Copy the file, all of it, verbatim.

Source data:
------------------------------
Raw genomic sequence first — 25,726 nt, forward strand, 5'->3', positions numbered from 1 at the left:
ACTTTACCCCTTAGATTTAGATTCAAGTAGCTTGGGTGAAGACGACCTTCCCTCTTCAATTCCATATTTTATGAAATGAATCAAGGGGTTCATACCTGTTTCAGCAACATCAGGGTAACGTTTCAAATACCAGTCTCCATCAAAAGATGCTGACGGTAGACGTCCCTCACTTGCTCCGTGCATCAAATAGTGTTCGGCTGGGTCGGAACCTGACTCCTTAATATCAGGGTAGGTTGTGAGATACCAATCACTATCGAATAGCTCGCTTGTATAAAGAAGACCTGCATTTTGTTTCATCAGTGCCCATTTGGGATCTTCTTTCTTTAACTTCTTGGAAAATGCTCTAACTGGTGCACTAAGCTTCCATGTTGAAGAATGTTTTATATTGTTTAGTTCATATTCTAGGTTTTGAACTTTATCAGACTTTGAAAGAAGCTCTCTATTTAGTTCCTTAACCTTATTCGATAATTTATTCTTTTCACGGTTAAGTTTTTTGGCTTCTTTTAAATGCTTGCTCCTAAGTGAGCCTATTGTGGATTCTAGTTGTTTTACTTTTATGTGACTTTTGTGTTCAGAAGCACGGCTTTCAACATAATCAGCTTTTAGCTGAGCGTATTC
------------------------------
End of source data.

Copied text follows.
Raw genomic sequence first — 25,726 nt, forward strand, 5'->3', positions numbered from 1 at the left:
ACTTTACCCCTTAGATTTAGATTCAAGTAGCTTGGGTGAAGACGACCTTCCCTCTTCAATTCCATATTTTATGAAATGAATCAAGGGGTTCATACCTGTTTCAGCAACATCAGGGTAACGTTTCAAATACCAGTCTCCATCAAAAGATGCTGACGGTAGACGTCCCTCACTTGCTCCGTGCATCAAATAGTGTTCGGCTGGGTCGGAACCTGACTCCTTAATATCAGGGTAGGTTGTGAGATACCAATCACTATCGAATAGCTCGCTTGTATAAAGAAGACCTGCATTTTGTTTCATCAGTGCCCATTTGGGATCTTCTTTCTTTAACTTCTTGGAAAATGCTCTAACTGGTGCACTAAGCTTCCATGTTGAAGAATGTTTTATATTGTTTAGTTCATATTCTAGGTTTTGAACTTTATCAGACTTTGAAAGAAGCTCTCTATTTAGTTCCTTAACCTTATTCGATAATTTATTCTTTTCACGGTTAAGTTTTTTGGCTTCTTTTAAATGCTTGCTCCTAAGTGAGCCTATTGTGGATTCTAGTTGTTTTACTTTTATGTGACTTTTGTGTTCAGAAGCACGGCTTTCAACATAATCAGCTTTTAGCTGAGCGTATTC